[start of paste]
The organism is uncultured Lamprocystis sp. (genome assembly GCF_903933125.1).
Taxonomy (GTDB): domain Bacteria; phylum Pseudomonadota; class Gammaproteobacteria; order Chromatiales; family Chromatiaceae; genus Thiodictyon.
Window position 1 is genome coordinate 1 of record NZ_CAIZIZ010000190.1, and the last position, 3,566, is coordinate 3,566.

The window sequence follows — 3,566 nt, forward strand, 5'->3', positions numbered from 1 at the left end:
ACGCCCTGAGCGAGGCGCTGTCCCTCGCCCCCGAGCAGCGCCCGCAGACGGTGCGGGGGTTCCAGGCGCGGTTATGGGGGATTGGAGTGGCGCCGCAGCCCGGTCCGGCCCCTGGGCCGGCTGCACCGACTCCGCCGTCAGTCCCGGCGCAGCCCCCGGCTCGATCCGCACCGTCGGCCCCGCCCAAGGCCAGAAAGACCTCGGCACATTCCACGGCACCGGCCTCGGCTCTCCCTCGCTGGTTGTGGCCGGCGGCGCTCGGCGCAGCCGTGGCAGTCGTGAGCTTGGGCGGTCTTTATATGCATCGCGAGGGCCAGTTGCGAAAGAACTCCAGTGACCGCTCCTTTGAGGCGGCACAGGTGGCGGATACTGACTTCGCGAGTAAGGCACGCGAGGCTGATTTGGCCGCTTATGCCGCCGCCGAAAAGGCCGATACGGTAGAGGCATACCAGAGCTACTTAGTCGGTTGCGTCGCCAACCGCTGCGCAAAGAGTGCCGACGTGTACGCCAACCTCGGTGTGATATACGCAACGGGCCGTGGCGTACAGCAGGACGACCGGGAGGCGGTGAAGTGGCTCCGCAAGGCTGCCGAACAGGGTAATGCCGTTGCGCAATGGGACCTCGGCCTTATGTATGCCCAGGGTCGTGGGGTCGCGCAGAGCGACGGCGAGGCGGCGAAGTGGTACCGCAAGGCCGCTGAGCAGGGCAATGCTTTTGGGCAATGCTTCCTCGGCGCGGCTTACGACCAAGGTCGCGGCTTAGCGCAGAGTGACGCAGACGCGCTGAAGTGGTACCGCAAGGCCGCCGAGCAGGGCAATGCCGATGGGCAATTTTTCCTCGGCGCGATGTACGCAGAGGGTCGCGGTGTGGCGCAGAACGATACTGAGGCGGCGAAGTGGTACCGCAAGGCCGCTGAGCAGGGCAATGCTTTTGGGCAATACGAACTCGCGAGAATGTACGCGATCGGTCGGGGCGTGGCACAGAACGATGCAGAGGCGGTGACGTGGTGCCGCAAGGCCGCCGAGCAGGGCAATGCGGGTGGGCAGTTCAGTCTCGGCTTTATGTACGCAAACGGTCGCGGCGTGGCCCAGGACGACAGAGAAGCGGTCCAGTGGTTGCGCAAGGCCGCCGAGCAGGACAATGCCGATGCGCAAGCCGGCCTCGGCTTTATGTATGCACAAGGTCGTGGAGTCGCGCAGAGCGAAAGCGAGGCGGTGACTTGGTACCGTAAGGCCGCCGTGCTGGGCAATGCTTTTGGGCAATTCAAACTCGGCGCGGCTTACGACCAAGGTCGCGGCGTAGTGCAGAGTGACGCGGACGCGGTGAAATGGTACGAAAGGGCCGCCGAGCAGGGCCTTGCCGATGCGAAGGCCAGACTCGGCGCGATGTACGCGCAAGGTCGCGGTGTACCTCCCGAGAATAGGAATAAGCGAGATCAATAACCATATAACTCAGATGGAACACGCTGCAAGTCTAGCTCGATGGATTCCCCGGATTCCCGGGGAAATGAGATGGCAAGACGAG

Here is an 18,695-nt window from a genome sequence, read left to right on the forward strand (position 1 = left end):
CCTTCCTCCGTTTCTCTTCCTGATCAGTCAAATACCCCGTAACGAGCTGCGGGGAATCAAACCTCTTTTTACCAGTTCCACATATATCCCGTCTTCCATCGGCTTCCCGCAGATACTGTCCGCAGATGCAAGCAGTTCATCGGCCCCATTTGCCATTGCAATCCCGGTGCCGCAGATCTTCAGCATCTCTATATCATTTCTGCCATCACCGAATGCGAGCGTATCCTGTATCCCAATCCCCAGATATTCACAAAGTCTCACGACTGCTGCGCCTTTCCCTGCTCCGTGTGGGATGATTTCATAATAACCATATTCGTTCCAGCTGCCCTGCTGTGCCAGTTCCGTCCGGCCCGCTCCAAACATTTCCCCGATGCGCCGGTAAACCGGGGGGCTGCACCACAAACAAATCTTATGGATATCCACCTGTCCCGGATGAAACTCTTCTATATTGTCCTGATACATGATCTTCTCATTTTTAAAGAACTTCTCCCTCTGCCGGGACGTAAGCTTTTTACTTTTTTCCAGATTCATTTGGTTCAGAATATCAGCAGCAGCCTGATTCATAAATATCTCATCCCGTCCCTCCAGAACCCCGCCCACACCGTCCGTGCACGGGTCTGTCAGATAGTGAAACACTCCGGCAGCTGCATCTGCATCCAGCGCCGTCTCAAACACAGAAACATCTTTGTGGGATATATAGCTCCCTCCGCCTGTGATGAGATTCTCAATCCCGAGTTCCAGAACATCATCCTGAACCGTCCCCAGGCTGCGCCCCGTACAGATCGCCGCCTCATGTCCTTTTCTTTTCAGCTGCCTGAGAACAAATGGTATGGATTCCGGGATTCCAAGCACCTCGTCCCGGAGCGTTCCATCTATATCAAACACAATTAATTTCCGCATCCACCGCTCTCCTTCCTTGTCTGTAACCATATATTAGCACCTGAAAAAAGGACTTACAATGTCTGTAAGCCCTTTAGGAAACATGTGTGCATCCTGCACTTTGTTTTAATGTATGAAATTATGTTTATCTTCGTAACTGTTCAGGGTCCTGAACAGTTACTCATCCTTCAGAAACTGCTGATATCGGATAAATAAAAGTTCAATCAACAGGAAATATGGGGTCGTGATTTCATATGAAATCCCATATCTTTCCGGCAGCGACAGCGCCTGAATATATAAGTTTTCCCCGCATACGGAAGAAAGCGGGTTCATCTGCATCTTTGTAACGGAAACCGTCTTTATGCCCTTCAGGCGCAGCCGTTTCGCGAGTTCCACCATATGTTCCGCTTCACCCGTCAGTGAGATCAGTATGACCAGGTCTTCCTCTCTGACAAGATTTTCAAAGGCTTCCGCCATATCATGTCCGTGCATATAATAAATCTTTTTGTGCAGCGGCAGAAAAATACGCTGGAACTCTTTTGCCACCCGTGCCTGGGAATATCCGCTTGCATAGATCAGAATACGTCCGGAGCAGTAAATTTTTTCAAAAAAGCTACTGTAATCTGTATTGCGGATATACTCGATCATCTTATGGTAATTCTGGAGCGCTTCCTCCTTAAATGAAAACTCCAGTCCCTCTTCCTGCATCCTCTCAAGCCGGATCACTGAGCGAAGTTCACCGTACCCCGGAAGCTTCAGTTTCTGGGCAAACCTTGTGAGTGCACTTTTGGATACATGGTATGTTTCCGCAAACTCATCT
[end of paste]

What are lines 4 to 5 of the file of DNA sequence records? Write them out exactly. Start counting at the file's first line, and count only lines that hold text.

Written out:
The window sequence follows — 3,566 nt, forward strand, 5'->3', positions numbered from 1 at the left end:
ACGCCCTGAGCGAGGCGCTGTCCCTCGCCCCCGAGCAGCGCCCGCAGACGGTGCGGGGGTTCCAGGCGCGGTTATGGGGGATTGGAGTGGCGCCGCAGCCCGGTCCGGCCCCTGGGCCGGCTGCACCGACTCCGCCGTCAGTCCCGGCGCAGCCCCCGGCTCGATCCGCACCGTCGGCCCCGCCCAAGGCCAGAAAGACCTCGGCACATTCCACGGCACCGGCCTCGGCTCTCCCTCGCTGGTTGTGGCCGGCGGCGCTCGGCGCAGCCGTGGCAGTCGTGAGCTTGGGCGGTCTTTATATGCATCGCGAGGGCCAGTTGCGAAAGAACTCCAGTGACCGCTCCTTTGAGGCGGCACAGGTGGCGGATACTGACTTCGCGAGTAAGGCACGCGAGGCTGATTTGGCCGCTTATGCCGCCGCCGAAAAGGCCGATACGGTAGAGGCATACCAGAGCTACTTAGTCGGTTGCGTCGCCAACCGCTGCGCAAAGAGTGCCGACGTGTACGCCAACCTCGGTGTGATATACGCAACGGGCCGTGGCGTACAGCAGGACGACCGGGAGGCGGTGAAGTGGCTCCGCAAGGCTGCCGAACAGGGTAATGCCGTTGCGCAATGGGACCTCGGCCTTATGTATGCCCAGGGTCGTGGGGTCGCGCAGAGCGACGGCGAGGCGGCGAAGTGGTACCGCAAGGCCGCTGAGCAGGGCAATGCTTTTGGGCAATGCTTCCTCGGCGCGGCTTACGACCAAGGTCGCGGCTTAGCGCAGAGTGACGCAGACGCGCTGAAGTGGTACCGCAAGGCCGCCGAGCAGGGCAATGCCGATGGGCAATTTTTCCTCGGCGCGATGTACGCAGAGGGTCGCGGTGTGGCGCAGAACGATACTGAGGCGGCGAAGTGGTACCGCAAGGCCGCTGAGCAGGGCAATGCTTTTGGGCAATACGAACTCGCGAGAATGTACGCGATCGGTCGGGGCGTGGCACAGAACGATGCAGAGGCGGTGACGTGGTGCCGCAAGGCCGCCGAGCAGGGCAATGCGGGTGGGCAGTTCAGTCTCGGCTTTATGTACGCAAACGGTCGCGGCGTGGCCCAGGACGACAGAGAAGCGGTCCAGTGGTTGCGCAAGGCCGCCGAGCAGGACAATGCCGATGCGCAAGCCGGCCTCGGCTTTATGTATGCACAAGGTCGTGGAGTCGCGCAGAGCGAAAGCGAGGCGGTGACTTGGTACCGTAAGGCCGCCGTGCTGGGCAATGCTTTTGGGCAATTCAAACTCGGCGCGGCTTACGACCAAGGTCGCGGCGTAGTGCAGAGTGACGCGGACGCGGTGAAATGGTACGAAAGGGCCGCCGAGCAGGGCCTTGCCGATGCGAAGGCCAGACTCGGCGCGATGTACGCGCAAGGTCGCGGTGTACCTCCCGAGAATAGGAATAAGCGAGATCAATAACCATATAACTCAGATGGAACACGCTGCAAGTCTAGCTCGATGGATTCCCCGGATTCCCGGGGAAATGAGATGGCAAGACGAG